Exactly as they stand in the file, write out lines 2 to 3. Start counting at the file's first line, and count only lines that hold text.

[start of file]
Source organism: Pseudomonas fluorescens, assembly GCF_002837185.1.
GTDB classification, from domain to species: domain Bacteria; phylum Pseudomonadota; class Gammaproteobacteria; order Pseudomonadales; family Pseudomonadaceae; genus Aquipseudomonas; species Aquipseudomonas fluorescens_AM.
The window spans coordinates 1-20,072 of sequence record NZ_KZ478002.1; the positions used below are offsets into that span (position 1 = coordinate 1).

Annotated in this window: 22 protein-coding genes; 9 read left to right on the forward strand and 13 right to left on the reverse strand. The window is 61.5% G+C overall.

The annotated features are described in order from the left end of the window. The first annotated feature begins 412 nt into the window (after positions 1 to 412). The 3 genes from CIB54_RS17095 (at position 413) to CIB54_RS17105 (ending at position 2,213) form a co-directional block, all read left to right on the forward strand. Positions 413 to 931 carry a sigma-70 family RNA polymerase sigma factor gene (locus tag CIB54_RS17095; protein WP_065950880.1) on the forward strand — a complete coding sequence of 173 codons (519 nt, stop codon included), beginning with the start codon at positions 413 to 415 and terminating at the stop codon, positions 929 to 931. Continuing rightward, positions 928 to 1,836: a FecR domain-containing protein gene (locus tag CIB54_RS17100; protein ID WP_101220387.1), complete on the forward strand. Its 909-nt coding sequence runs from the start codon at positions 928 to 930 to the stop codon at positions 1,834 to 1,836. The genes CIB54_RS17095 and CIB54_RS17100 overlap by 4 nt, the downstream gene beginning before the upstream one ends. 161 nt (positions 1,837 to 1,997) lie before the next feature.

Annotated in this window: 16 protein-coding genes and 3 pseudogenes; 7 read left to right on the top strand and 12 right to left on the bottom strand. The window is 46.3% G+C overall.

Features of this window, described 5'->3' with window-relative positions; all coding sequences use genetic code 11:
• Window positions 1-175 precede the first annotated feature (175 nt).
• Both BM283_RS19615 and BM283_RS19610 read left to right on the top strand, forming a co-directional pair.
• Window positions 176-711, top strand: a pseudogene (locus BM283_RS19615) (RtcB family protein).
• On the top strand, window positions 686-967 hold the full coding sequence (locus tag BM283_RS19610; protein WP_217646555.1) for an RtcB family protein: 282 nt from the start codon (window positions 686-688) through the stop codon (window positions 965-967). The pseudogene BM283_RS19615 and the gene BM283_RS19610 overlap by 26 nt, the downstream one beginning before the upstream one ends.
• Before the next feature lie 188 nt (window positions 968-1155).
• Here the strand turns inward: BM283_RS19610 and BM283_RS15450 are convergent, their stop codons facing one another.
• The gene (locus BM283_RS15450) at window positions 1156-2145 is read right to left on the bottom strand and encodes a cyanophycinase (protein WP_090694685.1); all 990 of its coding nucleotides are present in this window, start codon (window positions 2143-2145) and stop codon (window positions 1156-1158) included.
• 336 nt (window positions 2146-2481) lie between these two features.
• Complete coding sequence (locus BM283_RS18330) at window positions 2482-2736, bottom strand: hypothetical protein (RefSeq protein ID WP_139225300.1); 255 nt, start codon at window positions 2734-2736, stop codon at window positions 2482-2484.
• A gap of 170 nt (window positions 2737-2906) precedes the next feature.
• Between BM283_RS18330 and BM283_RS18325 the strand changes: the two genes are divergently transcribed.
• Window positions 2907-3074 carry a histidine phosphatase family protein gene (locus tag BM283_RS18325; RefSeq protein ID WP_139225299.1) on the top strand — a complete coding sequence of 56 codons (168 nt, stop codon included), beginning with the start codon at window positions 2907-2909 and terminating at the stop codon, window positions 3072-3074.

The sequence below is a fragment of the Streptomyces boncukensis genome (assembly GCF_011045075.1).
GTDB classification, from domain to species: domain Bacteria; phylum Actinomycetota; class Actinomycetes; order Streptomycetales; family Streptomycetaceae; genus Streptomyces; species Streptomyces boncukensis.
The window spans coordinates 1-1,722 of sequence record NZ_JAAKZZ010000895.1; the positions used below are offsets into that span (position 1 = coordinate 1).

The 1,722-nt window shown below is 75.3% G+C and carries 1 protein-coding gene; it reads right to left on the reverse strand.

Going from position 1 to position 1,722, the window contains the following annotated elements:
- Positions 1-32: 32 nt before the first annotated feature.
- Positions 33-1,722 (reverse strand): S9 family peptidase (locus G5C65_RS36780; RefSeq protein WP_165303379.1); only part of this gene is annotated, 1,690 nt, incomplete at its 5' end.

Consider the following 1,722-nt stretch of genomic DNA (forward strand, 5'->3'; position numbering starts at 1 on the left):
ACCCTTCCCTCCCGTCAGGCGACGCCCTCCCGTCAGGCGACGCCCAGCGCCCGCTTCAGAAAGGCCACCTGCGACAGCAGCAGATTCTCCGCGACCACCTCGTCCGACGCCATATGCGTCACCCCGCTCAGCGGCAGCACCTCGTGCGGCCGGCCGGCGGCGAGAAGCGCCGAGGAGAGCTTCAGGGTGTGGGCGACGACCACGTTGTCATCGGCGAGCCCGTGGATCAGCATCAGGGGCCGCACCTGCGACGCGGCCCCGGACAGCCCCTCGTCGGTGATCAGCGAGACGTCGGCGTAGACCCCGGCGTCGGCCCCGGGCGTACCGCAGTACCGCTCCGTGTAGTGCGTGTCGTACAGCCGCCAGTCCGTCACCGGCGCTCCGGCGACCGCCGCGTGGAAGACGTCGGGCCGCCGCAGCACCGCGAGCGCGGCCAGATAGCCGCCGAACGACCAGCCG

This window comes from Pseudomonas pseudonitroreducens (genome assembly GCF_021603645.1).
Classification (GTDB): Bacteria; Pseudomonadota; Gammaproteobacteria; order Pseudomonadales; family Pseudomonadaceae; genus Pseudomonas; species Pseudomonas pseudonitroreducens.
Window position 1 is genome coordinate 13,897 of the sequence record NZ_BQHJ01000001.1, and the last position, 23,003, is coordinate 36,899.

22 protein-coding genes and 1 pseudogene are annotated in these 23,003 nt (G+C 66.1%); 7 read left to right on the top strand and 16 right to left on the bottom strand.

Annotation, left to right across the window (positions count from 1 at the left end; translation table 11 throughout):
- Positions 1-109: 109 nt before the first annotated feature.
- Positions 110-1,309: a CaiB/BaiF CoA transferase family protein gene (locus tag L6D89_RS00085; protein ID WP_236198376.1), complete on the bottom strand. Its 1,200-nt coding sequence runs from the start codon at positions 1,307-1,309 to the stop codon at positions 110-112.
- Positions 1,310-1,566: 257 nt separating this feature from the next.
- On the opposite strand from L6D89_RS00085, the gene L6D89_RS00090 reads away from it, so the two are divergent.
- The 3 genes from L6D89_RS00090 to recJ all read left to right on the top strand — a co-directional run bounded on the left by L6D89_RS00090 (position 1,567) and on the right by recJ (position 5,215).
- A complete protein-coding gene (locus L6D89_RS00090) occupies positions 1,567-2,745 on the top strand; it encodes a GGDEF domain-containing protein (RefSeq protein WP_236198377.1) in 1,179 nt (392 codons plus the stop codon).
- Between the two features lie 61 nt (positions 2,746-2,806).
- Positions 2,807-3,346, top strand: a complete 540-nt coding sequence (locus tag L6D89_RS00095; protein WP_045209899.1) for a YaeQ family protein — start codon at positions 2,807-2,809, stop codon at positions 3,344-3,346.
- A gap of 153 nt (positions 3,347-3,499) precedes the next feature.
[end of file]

GTDB classification, from domain to species: domain Bacteria; phylum Pseudomonadota; class Gammaproteobacteria; order Pseudomonadales; family Pseudomonadaceae; genus Aquipseudomonas; species Aquipseudomonas fluorescens_AM.
The window spans coordinates 1-20,072 of sequence record NZ_KZ478002.1; the positions used below are offsets into that span (position 1 = coordinate 1).